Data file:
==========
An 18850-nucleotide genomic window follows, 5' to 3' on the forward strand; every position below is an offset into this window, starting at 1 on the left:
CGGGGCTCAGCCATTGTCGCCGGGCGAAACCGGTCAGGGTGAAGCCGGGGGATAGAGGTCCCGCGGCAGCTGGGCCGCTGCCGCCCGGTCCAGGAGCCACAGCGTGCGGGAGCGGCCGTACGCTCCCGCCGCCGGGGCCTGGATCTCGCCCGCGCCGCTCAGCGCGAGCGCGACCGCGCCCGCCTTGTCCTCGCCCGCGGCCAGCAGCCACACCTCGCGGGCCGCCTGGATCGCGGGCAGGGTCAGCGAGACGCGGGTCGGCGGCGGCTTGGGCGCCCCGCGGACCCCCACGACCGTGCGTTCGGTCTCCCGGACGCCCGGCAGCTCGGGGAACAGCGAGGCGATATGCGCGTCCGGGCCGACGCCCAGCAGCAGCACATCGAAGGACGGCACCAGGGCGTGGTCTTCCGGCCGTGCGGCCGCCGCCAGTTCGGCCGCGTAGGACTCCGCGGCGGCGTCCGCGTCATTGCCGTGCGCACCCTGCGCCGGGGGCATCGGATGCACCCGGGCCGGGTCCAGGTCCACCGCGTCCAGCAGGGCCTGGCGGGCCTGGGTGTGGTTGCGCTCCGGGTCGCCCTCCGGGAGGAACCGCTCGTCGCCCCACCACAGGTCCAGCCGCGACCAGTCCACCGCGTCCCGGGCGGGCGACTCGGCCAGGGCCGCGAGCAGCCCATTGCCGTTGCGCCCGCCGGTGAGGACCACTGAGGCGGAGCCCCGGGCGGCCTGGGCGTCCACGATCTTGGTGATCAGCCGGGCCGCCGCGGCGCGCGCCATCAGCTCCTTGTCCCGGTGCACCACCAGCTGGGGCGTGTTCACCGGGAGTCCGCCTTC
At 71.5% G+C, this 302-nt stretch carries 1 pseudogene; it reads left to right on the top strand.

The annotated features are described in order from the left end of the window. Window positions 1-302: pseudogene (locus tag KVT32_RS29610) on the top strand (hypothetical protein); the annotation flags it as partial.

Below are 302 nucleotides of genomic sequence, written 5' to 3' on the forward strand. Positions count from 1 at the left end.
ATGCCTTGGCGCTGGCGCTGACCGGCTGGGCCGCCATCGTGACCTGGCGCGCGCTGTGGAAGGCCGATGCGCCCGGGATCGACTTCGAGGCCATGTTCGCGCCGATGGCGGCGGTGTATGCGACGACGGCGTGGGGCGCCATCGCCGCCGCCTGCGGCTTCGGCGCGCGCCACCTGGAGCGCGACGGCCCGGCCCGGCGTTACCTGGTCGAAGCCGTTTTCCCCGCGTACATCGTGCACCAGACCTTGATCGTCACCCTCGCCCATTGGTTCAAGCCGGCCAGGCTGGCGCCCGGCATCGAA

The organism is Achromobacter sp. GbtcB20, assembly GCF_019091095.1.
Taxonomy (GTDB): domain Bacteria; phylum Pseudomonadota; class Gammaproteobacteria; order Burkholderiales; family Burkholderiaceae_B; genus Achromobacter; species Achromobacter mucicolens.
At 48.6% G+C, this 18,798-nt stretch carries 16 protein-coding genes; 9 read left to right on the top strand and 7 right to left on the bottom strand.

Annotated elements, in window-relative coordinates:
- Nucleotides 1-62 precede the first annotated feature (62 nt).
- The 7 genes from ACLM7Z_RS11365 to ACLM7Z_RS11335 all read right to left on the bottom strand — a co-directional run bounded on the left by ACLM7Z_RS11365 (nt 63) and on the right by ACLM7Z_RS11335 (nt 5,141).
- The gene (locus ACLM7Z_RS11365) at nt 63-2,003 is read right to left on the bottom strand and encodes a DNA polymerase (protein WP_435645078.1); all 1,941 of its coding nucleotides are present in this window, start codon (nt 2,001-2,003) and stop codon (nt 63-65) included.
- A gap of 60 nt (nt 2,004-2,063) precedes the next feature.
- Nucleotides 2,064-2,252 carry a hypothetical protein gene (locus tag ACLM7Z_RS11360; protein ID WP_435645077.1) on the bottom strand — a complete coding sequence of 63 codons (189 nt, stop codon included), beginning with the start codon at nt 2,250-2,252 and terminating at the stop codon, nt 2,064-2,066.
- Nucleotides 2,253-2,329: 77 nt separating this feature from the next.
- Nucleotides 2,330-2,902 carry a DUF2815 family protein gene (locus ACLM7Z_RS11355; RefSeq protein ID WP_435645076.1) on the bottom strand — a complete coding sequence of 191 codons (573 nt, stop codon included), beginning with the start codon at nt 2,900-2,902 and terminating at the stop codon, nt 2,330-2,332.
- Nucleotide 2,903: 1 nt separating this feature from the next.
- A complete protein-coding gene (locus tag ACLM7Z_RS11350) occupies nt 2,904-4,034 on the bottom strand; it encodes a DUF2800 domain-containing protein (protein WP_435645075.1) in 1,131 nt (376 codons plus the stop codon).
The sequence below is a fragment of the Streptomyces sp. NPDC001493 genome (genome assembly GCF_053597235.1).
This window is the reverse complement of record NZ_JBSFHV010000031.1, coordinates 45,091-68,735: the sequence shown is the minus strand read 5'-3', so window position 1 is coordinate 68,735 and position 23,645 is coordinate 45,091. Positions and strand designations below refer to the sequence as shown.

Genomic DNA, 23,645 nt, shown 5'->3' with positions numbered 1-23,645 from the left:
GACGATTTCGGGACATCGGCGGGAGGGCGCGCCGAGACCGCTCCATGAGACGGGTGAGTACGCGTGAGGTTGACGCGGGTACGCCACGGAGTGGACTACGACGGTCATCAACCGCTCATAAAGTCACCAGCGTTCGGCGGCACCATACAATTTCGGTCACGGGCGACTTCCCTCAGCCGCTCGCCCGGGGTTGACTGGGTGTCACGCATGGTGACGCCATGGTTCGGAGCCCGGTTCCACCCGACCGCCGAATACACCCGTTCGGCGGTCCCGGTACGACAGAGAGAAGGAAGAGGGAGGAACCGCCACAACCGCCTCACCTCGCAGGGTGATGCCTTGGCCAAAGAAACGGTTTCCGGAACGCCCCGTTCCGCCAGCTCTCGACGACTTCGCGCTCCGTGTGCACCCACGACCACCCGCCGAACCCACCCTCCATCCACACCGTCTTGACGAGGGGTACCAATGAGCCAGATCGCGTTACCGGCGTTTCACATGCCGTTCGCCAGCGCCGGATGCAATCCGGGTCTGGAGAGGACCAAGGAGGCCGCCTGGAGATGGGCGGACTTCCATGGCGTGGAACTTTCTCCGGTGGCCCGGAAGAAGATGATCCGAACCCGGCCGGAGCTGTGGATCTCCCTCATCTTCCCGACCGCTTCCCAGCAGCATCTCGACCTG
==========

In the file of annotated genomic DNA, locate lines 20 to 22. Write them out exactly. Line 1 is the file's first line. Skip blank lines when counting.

The sequence below is a fragment of the Streptomyces sp. NPDC001493 genome (genome assembly GCF_053597235.1).
This window is the reverse complement of record NZ_JBSFHV010000031.1, coordinates 45,091-68,735: the sequence shown is the minus strand read 5'-3', so window position 1 is coordinate 68,735 and position 23,645 is coordinate 45,091. Positions and strand designations below refer to the sequence as shown.

Genomic DNA, 23,645 nt, shown 5'->3' with positions numbered 1-23,645 from the left: